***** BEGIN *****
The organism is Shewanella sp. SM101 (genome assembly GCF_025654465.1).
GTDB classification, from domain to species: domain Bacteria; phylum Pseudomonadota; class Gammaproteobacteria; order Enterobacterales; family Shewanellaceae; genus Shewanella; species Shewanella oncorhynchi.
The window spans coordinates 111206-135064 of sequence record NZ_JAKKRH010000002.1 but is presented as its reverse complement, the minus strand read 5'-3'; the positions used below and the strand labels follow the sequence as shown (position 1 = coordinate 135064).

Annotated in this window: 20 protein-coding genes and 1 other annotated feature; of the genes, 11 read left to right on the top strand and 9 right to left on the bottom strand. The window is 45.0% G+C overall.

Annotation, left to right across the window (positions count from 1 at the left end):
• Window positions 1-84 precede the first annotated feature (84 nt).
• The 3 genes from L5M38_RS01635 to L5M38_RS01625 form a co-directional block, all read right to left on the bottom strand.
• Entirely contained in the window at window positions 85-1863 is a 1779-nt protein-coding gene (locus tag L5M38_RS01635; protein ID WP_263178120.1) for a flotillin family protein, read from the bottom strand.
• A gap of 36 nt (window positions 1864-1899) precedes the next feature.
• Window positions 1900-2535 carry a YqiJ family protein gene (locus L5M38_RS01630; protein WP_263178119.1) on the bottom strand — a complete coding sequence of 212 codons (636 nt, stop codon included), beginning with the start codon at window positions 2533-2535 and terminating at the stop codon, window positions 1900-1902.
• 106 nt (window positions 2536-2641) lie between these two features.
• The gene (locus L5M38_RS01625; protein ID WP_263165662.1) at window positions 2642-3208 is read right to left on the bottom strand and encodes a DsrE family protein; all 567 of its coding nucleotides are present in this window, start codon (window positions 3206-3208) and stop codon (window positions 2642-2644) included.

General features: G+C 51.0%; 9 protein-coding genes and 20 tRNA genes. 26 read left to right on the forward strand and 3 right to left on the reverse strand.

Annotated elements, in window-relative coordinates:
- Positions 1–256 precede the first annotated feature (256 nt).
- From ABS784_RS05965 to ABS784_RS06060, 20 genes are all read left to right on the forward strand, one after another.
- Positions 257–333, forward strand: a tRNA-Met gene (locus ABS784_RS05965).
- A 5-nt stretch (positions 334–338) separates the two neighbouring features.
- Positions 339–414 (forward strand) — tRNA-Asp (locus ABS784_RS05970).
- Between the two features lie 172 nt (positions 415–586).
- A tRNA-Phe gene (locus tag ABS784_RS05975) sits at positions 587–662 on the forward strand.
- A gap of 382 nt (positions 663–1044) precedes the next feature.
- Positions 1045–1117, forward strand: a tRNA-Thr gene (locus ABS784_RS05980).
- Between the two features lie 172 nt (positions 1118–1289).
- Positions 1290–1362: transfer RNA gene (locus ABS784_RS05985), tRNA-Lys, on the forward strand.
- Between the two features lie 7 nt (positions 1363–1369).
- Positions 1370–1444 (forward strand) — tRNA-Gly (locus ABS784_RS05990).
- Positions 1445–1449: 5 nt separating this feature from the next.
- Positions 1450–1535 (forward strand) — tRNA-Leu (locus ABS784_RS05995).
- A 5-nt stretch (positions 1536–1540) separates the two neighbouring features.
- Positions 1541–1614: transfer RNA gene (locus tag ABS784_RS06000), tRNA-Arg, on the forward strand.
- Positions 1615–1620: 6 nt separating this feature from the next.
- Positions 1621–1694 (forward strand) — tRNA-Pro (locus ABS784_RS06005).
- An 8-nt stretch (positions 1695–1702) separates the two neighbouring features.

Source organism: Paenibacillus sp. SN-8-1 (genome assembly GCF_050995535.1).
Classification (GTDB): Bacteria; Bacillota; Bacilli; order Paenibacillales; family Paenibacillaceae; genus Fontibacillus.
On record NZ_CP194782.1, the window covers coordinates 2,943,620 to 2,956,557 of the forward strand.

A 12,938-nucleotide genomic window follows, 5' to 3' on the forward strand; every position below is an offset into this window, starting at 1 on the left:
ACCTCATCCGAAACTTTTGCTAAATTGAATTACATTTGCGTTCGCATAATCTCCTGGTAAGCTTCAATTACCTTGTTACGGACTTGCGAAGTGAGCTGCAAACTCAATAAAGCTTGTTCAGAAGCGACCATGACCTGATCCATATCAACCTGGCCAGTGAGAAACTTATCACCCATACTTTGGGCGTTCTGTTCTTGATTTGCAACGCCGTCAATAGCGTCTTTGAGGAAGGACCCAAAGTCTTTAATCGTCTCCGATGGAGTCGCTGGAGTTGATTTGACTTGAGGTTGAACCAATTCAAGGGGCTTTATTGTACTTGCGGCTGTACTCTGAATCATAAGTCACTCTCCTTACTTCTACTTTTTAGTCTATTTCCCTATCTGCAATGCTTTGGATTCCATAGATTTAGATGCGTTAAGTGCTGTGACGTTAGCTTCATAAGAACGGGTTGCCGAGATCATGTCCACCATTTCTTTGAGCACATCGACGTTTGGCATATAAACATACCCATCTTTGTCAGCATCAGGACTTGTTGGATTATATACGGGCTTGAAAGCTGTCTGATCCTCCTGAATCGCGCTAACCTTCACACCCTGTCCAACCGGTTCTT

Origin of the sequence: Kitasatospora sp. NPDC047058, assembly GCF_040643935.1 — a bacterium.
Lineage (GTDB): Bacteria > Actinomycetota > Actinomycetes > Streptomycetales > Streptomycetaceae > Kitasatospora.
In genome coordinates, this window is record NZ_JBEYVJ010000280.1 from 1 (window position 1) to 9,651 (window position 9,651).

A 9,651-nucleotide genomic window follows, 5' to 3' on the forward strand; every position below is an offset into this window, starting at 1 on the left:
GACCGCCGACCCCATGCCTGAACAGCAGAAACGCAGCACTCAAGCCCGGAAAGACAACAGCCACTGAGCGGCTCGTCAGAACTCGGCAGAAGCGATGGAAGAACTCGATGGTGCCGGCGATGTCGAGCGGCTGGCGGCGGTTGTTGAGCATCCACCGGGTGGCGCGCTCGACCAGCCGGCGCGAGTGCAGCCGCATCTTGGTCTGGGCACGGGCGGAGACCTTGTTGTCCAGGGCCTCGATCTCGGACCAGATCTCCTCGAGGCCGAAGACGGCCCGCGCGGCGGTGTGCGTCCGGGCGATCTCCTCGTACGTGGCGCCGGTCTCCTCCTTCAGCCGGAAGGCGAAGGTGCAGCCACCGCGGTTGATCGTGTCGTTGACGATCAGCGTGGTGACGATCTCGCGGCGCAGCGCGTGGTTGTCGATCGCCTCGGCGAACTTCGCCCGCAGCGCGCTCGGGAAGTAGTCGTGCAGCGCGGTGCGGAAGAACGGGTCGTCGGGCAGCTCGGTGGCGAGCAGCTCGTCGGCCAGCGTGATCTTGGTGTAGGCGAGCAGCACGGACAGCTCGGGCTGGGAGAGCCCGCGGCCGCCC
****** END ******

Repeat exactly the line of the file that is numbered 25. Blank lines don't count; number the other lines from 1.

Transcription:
- Positions 1290–1362: transfer RNA gene (locus ABS784_RS05985), tRNA-Lys, on the forward strand.